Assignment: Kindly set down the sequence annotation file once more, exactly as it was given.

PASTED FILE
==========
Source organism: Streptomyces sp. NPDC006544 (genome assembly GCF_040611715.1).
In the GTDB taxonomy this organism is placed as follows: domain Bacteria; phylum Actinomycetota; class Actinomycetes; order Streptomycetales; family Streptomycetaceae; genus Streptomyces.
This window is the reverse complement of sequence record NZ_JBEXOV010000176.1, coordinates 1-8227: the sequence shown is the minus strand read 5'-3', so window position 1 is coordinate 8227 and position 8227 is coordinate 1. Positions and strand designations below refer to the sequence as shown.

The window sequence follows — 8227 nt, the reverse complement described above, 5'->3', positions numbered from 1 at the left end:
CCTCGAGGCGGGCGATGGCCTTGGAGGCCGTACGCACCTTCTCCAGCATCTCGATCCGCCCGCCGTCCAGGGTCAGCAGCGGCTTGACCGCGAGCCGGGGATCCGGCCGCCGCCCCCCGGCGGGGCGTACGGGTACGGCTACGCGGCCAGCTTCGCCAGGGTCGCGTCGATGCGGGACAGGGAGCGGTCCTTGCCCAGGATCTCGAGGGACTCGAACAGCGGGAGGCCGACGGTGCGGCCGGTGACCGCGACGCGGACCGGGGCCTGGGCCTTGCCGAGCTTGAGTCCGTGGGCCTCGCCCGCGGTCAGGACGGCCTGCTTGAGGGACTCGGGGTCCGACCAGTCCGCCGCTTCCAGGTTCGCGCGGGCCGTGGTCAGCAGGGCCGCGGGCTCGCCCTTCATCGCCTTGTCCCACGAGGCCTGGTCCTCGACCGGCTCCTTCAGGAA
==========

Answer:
Source organism: Streptomyces sp. NPDC006544 (genome assembly GCF_040611715.1).
In the GTDB taxonomy this organism is placed as follows: domain Bacteria; phylum Actinomycetota; class Actinomycetes; order Streptomycetales; family Streptomycetaceae; genus Streptomyces.
This window is the reverse complement of sequence record NZ_JBEXOV010000176.1, coordinates 1-8227: the sequence shown is the minus strand read 5'-3', so window position 1 is coordinate 8227 and position 8227 is coordinate 1. Positions and strand designations below refer to the sequence as shown.

The window sequence follows — 8227 nt, the reverse complement described above, 5'->3', positions numbered from 1 at the left end:
CCTCGAGGCGGGCGATGGCCTTGGAGGCCGTACGCACCTTCTCCAGCATCTCGATCCGCCCGCCGTCCAGGGTCAGCAGCGGCTTGACCGCGAGCCGGGGATCCGGCCGCCGCCCCCCGGCGGGGCGTACGGGTACGGCTACGCGGCCAGCTTCGCCAGGGTCGCGTCGATGCGGGACAGGGAGCGGTCCTTGCCCAGGATCTCGAGGGACTCGAACAGCGGGAGGCCGACGGTGCGGCCGGTGACCGCGACGCGGACCGGGGCCTGGGCCTTGCCGAGCTTGAGTCCGTGGGCCTCGCCCGCGGTCAGGACGGCCTGCTTGAGGGACTCGGGGTCCGACCAGTCCGCCGCTTCCAGGTTCGCGCGGGCCGTGGTCAGCAGGGCCGCGGGCTCGCCCTTCATCGCCTTGTCCCACGAGGCCTGGTCCTCGACCGGCTCCTTCAGGAA